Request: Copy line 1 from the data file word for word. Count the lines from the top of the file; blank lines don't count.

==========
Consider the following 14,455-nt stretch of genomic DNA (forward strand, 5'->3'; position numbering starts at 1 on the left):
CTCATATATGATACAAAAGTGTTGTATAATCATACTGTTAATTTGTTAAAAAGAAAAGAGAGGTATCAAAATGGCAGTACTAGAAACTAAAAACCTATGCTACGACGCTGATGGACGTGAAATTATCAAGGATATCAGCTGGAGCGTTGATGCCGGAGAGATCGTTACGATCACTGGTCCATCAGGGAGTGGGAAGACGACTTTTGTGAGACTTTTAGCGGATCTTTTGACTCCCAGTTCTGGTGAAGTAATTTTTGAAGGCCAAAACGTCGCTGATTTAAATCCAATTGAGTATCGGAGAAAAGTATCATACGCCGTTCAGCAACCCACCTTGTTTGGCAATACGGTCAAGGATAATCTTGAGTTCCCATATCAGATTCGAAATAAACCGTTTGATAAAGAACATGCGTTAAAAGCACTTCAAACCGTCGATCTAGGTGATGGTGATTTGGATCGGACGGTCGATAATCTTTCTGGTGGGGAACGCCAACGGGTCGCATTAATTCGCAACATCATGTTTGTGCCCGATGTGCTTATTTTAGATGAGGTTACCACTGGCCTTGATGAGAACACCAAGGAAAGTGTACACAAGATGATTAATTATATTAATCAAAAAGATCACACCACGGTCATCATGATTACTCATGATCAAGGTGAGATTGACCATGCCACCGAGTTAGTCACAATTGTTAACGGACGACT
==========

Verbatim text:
Consider the following 14,455-nt stretch of genomic DNA (forward strand, 5'->3'; position numbering starts at 1 on the left):